When you came to UNH had you planned on weaving in a focus on social innovation or sustainability into your major?
Yes, I did. I started my first business when I was 15 years old. It was a clothing line, and I had just earned my learner’s permit. I drove around all day and night delivering shirts out of the trunk of my car. I made $30,000 in one summer and instantly fell in love with business. I learned I had an innate skill. It was empowering to know that I could directly gain more wealth for my family while also doing good in the world. But it wasn’t all about the money... the feeling of providing value to someone else is what I love most.
What social innovation or sustainability classes, programs or experiences where you involved in and how did they challenge you to think differently about what a career in business or economics might be?
My most notable introduction to social impact being tied to business was during the Social Venture Innovation Competition at UNH. Prior to entering the competition, I hadn’t often fathomed how a socially driven company could also be high-growth and scalable.
What are you doing now in your professional career and how did the experiences at UNH and Paul College set you up for success?
Now I am running my company full-time as a cofounder and CEO. My company is called Shtudy. Shtudy is a career advancement platform that pre-vets, trains, and connects top Black, Latinx and Native American tech talent of color with companies that are trying to improve diversity and revenue within their workforces. It’s important for our candidates to work at places where they’re not only appreciated, but where their career growth is cultivated. Our goal is to bridge the racial wealth gap in America, and we feel that increasing diversity in tech is the most effective and efficient way of doing that. Shtudy started as just an idea in college. Having success from entering the SVIC really helped spring the business to life. Now that we’re three years in, we’ve raised over $150k in funding and are able to dedicate every single day to helping job seekers expand their career opportunities.
Do business leaders have the power to change their communities and the world through socially responsible and sustainable actions, and how do they do that while still running competitive and profitable businesses?
Yes, very much so. In fact, the primary motive for me to start Shtudy was because of the substantial social impact we’d have by bringing it to the masses. It is important to understand that a company is only a vehicle to create the change you want to see brought into the world at scale. Commonly entrepreneurs ask me, “how did you manage to add such a captivating social mission to such a profitable business model?” I tell them that they are thinking about it backwards. Your passion – your purpose - for starting the business should always come first. Whether it’s a socially impactful business or not, it’s vitally important to fall in love with whatever you start if you want it to grow and thrive. Why? Because things get tough, and sometimes when you’re the only one who still believes, love is all you have to keep you going. The money will come and go. But falling in love with your ability to improve peoples’ lives helps you find your purpose here on earth. And nobody can take that away from you. Holding on to your purpose is what makes building a business worth it.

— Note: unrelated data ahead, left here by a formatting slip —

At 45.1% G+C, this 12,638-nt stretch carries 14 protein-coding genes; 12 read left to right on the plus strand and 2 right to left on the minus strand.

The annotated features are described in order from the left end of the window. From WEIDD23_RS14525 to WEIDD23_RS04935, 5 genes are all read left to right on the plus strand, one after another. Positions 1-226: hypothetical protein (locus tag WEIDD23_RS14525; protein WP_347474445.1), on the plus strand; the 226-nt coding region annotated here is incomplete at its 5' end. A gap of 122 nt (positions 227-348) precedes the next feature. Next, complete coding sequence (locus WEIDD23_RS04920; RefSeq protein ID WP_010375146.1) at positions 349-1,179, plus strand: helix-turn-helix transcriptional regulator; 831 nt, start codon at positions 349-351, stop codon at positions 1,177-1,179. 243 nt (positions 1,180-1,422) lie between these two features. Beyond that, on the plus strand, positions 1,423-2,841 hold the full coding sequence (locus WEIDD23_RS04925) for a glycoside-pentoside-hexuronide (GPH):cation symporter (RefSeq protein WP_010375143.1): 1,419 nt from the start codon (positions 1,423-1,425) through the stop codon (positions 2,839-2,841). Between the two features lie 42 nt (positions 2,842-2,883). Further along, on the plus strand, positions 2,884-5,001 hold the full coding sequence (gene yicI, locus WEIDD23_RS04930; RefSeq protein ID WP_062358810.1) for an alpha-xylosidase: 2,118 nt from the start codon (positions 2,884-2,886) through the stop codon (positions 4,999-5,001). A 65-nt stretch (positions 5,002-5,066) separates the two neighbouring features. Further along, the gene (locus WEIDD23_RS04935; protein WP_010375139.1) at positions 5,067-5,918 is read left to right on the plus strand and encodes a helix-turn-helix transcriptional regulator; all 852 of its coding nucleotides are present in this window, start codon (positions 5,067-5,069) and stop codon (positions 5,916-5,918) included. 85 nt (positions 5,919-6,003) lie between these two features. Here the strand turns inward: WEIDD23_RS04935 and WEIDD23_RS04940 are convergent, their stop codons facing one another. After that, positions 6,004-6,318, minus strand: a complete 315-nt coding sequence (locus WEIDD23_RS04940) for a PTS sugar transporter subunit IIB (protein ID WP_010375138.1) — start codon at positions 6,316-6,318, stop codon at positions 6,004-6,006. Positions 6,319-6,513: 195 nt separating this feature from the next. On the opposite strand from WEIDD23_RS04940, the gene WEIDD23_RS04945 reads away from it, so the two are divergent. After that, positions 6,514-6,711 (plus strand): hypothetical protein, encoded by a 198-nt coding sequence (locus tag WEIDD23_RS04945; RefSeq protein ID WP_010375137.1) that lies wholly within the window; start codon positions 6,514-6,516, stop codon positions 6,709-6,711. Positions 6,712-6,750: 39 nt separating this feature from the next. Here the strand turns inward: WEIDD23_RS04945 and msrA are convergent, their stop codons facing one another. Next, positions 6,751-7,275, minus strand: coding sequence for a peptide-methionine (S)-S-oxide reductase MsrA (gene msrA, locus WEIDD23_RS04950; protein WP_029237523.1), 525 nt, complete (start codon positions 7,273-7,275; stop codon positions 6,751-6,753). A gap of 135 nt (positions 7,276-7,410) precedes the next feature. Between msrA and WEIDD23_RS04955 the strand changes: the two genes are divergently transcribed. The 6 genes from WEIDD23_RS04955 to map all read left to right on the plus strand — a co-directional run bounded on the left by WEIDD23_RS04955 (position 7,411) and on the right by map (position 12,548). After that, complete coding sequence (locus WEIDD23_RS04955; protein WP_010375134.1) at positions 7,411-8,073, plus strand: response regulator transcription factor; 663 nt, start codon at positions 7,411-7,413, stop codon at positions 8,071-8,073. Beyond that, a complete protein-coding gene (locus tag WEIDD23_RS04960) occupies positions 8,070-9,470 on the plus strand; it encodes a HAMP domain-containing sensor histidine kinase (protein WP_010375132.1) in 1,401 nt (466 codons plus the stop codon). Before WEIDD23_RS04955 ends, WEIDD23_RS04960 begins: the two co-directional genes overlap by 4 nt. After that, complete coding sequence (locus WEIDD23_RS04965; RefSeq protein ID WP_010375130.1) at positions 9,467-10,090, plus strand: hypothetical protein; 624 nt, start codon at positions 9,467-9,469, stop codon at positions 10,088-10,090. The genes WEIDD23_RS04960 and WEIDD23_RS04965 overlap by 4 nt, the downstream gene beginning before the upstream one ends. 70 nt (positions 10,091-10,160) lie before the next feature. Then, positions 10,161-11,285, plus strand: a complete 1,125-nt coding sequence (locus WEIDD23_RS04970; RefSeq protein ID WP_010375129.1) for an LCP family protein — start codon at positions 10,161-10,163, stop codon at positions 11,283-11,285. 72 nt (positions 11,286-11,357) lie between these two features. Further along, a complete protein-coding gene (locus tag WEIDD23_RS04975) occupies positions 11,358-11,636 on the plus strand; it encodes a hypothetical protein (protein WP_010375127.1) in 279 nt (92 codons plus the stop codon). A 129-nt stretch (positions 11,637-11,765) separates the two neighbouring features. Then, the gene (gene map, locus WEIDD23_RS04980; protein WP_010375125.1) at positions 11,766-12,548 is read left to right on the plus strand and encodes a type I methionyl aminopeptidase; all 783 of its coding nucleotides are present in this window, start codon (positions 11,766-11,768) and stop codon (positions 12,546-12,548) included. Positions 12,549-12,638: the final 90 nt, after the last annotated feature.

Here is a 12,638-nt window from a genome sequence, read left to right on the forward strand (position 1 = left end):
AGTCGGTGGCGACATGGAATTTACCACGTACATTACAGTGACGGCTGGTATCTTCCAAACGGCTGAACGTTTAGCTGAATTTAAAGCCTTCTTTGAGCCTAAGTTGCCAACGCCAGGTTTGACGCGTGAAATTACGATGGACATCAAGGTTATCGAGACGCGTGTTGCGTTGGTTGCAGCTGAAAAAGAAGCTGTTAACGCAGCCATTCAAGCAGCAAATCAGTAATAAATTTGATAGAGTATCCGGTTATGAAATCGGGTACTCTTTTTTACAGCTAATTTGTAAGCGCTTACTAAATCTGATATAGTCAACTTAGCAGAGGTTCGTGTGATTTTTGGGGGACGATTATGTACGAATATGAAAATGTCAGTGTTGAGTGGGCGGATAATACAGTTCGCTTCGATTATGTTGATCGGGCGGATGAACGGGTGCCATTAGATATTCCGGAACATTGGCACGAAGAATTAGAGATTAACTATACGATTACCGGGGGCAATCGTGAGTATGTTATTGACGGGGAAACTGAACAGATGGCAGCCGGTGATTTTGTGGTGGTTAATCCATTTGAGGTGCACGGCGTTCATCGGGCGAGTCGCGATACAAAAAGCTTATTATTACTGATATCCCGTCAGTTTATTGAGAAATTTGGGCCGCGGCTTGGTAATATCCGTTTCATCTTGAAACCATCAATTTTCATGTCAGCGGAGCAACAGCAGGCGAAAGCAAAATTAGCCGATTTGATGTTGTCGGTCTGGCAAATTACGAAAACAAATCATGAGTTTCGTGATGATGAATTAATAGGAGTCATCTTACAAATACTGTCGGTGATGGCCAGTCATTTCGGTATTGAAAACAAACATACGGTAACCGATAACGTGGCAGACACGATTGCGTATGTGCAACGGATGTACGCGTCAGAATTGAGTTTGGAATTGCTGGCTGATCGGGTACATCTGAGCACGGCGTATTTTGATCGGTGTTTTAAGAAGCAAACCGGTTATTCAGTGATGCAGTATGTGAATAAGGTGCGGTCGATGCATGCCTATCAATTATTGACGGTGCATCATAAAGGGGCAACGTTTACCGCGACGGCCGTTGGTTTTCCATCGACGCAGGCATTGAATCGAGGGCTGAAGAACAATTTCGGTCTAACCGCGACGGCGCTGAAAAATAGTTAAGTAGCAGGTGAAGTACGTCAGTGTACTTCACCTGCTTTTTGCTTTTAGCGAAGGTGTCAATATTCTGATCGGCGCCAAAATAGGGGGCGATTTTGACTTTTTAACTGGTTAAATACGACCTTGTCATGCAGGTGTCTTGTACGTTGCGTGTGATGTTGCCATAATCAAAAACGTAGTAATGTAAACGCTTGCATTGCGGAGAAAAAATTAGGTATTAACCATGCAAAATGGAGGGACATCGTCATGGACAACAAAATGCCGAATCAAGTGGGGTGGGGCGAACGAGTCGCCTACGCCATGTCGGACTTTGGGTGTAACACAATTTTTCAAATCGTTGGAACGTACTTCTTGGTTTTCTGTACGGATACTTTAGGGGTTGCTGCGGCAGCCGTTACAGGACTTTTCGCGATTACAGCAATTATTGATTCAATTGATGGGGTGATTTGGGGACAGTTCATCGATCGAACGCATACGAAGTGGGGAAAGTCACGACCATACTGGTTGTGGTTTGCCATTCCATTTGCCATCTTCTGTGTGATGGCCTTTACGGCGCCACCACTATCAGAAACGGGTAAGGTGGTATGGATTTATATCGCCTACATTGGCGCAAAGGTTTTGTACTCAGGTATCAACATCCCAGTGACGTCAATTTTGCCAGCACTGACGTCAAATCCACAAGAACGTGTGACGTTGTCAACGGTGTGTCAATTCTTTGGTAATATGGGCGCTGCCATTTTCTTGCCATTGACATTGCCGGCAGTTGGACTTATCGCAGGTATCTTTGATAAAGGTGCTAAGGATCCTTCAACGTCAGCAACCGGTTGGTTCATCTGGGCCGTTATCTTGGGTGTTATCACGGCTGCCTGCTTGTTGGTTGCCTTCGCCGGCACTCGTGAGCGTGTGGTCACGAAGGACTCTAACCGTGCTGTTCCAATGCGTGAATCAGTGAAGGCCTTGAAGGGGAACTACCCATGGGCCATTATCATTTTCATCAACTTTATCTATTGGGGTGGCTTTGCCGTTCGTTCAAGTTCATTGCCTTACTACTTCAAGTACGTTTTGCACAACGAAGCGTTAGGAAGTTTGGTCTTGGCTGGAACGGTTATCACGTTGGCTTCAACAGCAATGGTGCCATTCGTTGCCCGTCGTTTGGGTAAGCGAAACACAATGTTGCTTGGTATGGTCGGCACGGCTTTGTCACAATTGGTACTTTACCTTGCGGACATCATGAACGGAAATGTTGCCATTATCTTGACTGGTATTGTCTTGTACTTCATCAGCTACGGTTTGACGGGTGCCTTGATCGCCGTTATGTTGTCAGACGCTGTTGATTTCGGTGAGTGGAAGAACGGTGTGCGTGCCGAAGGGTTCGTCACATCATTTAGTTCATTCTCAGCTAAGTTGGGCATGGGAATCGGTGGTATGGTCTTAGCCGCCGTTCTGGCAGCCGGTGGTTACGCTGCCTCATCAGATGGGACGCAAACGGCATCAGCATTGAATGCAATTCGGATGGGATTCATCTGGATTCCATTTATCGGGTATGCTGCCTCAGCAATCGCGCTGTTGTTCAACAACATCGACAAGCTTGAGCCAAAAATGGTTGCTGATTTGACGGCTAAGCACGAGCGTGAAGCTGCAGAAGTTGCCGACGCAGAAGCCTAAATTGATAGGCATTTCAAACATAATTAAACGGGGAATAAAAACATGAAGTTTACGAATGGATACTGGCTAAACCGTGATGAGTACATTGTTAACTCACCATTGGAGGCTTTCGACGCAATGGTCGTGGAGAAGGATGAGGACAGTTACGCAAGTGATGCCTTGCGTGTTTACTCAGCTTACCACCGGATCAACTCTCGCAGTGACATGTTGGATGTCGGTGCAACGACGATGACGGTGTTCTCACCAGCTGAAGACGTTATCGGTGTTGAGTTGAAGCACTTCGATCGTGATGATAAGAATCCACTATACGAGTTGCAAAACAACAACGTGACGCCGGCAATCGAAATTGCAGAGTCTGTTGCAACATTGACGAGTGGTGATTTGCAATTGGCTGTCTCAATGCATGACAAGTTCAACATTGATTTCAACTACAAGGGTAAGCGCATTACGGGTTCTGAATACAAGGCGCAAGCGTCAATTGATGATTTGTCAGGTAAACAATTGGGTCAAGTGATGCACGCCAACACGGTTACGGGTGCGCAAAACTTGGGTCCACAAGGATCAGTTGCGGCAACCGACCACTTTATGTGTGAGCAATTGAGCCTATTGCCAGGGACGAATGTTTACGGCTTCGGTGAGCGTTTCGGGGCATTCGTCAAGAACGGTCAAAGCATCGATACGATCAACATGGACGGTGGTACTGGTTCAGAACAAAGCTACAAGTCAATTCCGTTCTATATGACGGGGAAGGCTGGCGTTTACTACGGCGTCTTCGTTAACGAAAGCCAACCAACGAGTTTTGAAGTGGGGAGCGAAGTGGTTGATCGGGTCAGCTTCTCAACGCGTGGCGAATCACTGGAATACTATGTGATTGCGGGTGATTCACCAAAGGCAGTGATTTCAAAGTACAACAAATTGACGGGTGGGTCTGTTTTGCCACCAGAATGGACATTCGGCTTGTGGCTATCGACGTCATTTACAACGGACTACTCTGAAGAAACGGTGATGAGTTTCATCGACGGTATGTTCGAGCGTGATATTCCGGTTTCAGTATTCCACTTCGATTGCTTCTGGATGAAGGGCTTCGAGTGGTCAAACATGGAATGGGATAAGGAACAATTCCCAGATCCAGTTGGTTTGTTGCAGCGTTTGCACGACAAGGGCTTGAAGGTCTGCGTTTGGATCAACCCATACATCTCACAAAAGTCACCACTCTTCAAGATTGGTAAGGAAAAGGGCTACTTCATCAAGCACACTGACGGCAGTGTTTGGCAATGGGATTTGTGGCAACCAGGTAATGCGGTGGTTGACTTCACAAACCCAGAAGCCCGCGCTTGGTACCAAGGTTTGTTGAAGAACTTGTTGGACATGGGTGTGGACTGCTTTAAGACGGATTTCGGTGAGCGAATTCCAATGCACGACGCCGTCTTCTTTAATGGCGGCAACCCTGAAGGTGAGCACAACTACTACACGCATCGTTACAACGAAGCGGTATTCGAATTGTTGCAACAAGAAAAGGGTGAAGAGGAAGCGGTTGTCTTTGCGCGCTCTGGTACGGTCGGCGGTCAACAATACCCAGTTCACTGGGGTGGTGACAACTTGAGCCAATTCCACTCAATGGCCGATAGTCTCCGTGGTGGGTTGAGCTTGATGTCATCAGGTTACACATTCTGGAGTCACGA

No matter what your career brings, do you think it is important for all business students to have some exposure to programming and education in social innovation and sustainability?
I think it’s vital for all students to be exposed to some sort of social innovation and sustainability-focused education, but especially business students! Exposure to social innovation helps you find your passion. After all, how are you going to start a business if you don’t know what change you want to bring to the world?
Business is only for the bravehearted, it’s not all about the glory, money, fame, or success. In fact, it’s the opposite. What keeps you going when everything else is telling you that you should quit? It’s your passion and desire. Social innovation and sustainability help students find that within themselves – heck, it did for me!